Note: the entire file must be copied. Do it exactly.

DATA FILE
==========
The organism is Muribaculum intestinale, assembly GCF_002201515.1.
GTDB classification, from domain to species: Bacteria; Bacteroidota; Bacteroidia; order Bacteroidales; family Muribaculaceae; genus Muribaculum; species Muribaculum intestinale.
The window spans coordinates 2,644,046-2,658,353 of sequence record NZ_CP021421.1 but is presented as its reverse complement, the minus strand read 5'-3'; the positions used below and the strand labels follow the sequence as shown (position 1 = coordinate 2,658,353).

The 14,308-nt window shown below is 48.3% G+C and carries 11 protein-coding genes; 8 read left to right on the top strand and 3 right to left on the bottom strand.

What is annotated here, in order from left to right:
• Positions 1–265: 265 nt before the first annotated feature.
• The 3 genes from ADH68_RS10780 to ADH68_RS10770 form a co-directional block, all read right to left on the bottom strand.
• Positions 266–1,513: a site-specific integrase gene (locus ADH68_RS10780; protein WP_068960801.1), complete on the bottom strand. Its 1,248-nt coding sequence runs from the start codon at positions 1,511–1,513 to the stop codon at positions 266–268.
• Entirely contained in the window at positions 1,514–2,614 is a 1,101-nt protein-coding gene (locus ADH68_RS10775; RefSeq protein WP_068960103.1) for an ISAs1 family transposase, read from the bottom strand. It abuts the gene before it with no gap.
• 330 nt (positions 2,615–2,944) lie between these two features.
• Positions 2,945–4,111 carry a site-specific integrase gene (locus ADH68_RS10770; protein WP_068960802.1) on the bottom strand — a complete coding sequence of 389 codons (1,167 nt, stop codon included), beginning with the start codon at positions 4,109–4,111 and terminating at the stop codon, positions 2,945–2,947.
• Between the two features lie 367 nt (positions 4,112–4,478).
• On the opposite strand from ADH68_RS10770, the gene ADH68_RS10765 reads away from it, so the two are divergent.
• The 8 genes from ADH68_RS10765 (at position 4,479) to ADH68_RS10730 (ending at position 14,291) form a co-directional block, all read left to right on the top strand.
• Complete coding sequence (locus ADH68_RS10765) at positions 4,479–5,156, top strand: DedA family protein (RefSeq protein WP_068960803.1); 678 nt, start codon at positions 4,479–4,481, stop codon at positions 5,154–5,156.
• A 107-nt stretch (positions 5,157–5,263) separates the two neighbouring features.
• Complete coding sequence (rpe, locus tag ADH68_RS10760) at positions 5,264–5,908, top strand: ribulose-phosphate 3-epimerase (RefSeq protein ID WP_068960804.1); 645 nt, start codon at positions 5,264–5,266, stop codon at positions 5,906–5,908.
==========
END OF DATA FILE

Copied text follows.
The organism is Muribaculum intestinale, assembly GCF_002201515.1.
GTDB classification, from domain to species: Bacteria; Bacteroidota; Bacteroidia; order Bacteroidales; family Muribaculaceae; genus Muribaculum; species Muribaculum intestinale.
The window spans coordinates 2,644,046-2,658,353 of sequence record NZ_CP021421.1 but is presented as its reverse complement, the minus strand read 5'-3'; the positions used below and the strand labels follow the sequence as shown (position 1 = coordinate 2,658,353).

The 14,308-nt window shown below is 48.3% G+C and carries 11 protein-coding genes; 8 read left to right on the top strand and 3 right to left on the bottom strand.

What is annotated here, in order from left to right:
• Positions 1–265: 265 nt before the first annotated feature.
• The 3 genes from ADH68_RS10780 to ADH68_RS10770 form a co-directional block, all read right to left on the bottom strand.
• Positions 266–1,513: a site-specific integrase gene (locus ADH68_RS10780; protein WP_068960801.1), complete on the bottom strand. Its 1,248-nt coding sequence runs from the start codon at positions 1,511–1,513 to the stop codon at positions 266–268.
• Entirely contained in the window at positions 1,514–2,614 is a 1,101-nt protein-coding gene (locus ADH68_RS10775; RefSeq protein WP_068960103.1) for an ISAs1 family transposase, read from the bottom strand. It abuts the gene before it with no gap.
• 330 nt (positions 2,615–2,944) lie between these two features.
• Positions 2,945–4,111 carry a site-specific integrase gene (locus ADH68_RS10770; protein WP_068960802.1) on the bottom strand — a complete coding sequence of 389 codons (1,167 nt, stop codon included), beginning with the start codon at positions 4,109–4,111 and terminating at the stop codon, positions 2,945–2,947.
• Between the two features lie 367 nt (positions 4,112–4,478).
• On the opposite strand from ADH68_RS10770, the gene ADH68_RS10765 reads away from it, so the two are divergent.
• The 8 genes from ADH68_RS10765 (at position 4,479) to ADH68_RS10730 (ending at position 14,291) form a co-directional block, all read left to right on the top strand.
• Complete coding sequence (locus ADH68_RS10765) at positions 4,479–5,156, top strand: DedA family protein (RefSeq protein WP_068960803.1); 678 nt, start codon at positions 4,479–4,481, stop codon at positions 5,154–5,156.
• A 107-nt stretch (positions 5,157–5,263) separates the two neighbouring features.
• Complete coding sequence (rpe, locus tag ADH68_RS10760) at positions 5,264–5,908, top strand: ribulose-phosphate 3-epimerase (RefSeq protein ID WP_068960804.1); 645 nt, start codon at positions 5,264–5,266, stop codon at positions 5,906–5,908.